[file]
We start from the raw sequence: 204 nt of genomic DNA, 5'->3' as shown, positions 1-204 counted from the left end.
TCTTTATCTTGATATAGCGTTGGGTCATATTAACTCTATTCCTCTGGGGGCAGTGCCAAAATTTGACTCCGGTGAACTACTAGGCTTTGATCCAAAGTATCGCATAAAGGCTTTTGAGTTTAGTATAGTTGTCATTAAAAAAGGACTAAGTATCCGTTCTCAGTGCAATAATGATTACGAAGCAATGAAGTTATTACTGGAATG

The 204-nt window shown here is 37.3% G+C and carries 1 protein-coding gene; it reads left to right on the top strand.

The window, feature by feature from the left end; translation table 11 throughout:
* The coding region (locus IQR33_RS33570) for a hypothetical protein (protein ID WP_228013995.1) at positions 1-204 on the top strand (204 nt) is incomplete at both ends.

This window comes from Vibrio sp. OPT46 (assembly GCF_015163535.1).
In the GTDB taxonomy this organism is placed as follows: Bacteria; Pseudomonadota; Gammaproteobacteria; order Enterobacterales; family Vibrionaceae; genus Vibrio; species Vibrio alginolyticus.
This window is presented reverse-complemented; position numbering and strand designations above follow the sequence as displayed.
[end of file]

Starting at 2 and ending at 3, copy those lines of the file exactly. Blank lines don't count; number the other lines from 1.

TCTTTATCTTGATATAGCGTTGGGTCATATTAACTCTATTCCTCTGGGGGCAGTGCCAAAATTTGACTCCGGTGAACTACTAGGCTTTGATCCAAAGTATCGCATAAAGGCTTTTGAGTTTAGTATAGTTGTCATTAAAAAAGGACTAAGTATCCGTTCTCAGTGCAATAATGATTACGAAGCAATGAAGTTATTACTGGAATG

The 204-nt window shown here is 37.3% G+C and carries 1 protein-coding gene; it reads left to right on the top strand.